My Computer Lab

or... how I stopped worrying and learned to love containers...

So I have been meaning to write about my hobby "datacenter" for a couple years now. I finally have it running in a state I'm happy with, and I'm ready to back up the write up with some code. I'll also go into the tools I chose and why I chose them. I did a lot of research and much trial/error to get to this point and I'd like to pay if forward to all the great open source software and documentation that's gotten me this far. Thanks to everyone that has contributed to every piece of software I've used and love. I can only hope that some of my experience will help others that are heading down the same path I have chosen.

I've been through many iterations of my "at home" computing stacks since the late 1990's: the gradual progression of tower PCs running Linux on bare metal, adding more storage, moving into virtual machines, purchasing a NAS and moving into managed switches, etc etc.

Here's where I'm at today with my hardware:

  • Router: 1U SuperMicro, 4x Intel ethernet + IPMI - pfSense
  • Compute: 3x 1U SuperMicros with 12 Core CPU, 24GB RAM
  • Storage: 5 Bay Synology (one hot spare)
  • Network: Cisco SG300-24 Managed Switch
  • Form factor: 19" Server rack with UPS
  • Wifi: 3x Eero mesh

Virtualization: Proxmox

I run Proxmox as my virtualization solution on each of the three compute-dedicated Supermicros. I have toyed with the idea of PXE booting something like CoreOS to the bare metal, but I'm not ready to go there yet. We'll get to that later.

I am so glad I found Proxmox. VMWare licensing got difficult for us cheapskates doing stupid small things at home... and I wanted to find a light management interface that didn't consume 25% of my total resource footprint. Citrix Zen was close, but it still required Windows for a management client. Proxmox is light and clean, has great HA features. Basically a wonderful GUI wrapping around KVM on top of the Debian OS that we're all familiar with... System and Service upgrades via apt?? #yespls!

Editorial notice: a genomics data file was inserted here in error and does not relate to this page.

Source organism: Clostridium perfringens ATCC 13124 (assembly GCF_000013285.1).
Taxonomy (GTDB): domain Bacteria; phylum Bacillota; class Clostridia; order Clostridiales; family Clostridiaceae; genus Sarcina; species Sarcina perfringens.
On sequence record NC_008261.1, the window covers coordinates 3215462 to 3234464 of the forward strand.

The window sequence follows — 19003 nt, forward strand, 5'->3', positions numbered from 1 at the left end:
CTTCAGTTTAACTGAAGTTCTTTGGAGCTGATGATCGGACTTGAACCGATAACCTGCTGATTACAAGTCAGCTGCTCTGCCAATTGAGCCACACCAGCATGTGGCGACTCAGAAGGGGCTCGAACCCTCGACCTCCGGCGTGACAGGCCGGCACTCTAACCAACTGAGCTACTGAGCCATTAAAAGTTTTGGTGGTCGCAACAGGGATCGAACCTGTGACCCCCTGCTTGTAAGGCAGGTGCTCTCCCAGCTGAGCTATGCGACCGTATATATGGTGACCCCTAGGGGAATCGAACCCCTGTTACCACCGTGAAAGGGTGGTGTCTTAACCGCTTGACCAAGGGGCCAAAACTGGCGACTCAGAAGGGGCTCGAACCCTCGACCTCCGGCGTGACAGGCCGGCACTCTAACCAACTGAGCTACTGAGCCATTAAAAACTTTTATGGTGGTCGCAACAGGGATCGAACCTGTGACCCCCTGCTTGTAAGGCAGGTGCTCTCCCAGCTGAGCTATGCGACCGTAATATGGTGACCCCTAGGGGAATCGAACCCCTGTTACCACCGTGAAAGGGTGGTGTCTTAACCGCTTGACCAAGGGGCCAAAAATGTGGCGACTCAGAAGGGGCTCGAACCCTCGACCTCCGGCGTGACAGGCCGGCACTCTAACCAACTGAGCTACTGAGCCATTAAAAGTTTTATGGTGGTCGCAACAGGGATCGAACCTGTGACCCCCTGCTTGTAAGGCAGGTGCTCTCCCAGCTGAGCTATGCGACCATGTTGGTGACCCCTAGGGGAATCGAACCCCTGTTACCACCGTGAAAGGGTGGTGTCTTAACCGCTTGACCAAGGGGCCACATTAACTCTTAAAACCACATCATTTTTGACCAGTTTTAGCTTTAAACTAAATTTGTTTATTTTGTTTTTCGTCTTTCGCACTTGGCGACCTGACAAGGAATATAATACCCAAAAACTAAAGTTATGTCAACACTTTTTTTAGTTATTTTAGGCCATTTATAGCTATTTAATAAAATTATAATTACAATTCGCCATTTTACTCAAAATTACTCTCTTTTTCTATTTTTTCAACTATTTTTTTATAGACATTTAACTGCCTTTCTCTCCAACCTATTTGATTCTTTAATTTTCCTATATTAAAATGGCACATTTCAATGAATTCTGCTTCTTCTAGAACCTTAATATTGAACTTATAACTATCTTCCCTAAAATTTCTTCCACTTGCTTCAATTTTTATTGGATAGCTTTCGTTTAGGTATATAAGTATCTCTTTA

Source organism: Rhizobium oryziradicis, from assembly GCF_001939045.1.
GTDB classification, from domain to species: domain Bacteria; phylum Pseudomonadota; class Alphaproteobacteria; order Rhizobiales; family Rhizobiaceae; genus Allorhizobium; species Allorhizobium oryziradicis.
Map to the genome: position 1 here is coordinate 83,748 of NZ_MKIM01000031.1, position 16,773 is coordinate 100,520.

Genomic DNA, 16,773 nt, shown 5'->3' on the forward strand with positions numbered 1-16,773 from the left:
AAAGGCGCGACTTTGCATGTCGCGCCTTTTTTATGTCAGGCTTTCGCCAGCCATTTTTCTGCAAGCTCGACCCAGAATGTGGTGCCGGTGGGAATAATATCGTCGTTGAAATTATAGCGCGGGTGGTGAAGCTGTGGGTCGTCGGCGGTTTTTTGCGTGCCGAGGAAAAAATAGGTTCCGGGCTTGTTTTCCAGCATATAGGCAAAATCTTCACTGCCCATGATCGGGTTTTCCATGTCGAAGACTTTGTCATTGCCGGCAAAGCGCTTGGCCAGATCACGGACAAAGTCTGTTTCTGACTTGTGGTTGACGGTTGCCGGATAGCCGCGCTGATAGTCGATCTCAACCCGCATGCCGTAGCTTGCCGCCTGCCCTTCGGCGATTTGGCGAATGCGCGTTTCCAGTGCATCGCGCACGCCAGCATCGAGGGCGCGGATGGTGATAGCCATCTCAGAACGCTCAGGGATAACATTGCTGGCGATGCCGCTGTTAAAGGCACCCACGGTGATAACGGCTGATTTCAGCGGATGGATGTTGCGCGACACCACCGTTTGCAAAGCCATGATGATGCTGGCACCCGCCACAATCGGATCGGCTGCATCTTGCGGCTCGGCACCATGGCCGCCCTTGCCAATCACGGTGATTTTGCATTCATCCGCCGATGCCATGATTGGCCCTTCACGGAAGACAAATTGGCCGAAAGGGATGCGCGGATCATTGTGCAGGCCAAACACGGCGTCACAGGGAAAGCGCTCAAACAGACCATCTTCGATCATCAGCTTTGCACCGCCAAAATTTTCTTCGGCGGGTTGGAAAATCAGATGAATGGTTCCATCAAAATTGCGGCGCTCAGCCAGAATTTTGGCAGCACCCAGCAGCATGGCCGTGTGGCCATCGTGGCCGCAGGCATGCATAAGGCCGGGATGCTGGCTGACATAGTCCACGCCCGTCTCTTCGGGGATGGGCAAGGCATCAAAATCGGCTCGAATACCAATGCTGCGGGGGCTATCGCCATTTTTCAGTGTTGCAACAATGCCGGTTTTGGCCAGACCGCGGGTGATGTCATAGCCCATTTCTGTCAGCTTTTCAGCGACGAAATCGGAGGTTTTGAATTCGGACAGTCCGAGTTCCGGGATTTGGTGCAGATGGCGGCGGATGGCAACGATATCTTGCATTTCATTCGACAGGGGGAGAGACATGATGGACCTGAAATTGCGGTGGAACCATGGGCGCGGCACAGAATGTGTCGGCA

Infrastructure Node Provisioning: iPXE, tftpboot and http

I set up PXE boot and tftpboot to run from my Synology NAS. So this part is a bit of a hack. There actually are a couple Terraform plugins out there for automating privisioning of VMs in Proxmox. I've tried them. I'm probably using them wrong, because they want to work off clones or templates and usually time out while that process is happening. In lieu of learning Go and working to change those plugins to meet my needs, I hacked together some shell scripts that work with the Proxmox API to provision VMs.

My hack: I apply my own (sequentially incrementing) MAC address pattern to newly provisioned Proxmox VMs with the ending suffix based on the next available VM ID. I have a range of DHCP addresses assigned to this MAC address block on my pfSense DHCP Server. With PXE/tftpboot you can force certain IP addresses to use a particular boot image. This allows me to set up a known block of (10-20) possible nodes that will be serving as possible application backends for purposes of configuring the HAProxy server on my pfSense router, as well as a common block for a SSH config with the public keys already set for this known set of hosts. I named mine "node" with the sequential interval of VM ID's from Proxmox (ie. node101, node102, node103). This greatly simplifies SSH connections to nodes for troubleshooting issues.

I'm currently using a very Docker-friendly RancherOS as my base image, as it is the first (sorry CoreOS) that I've been able to successfully apply a consistently working cloud-config from a web server (again, the Synology, with its internal web server hosting cloud-config.yml files).

As RancherOS is already taking care of the Docker side of things, I just need to cloud-config start containers for Consul, the NFS persistent storage mounts and the Nomad clients (yes, I know... I'm ahead of my self, but the Nomad and Consul stuff is up next).

Services and Orchestration: Nomad, Terraform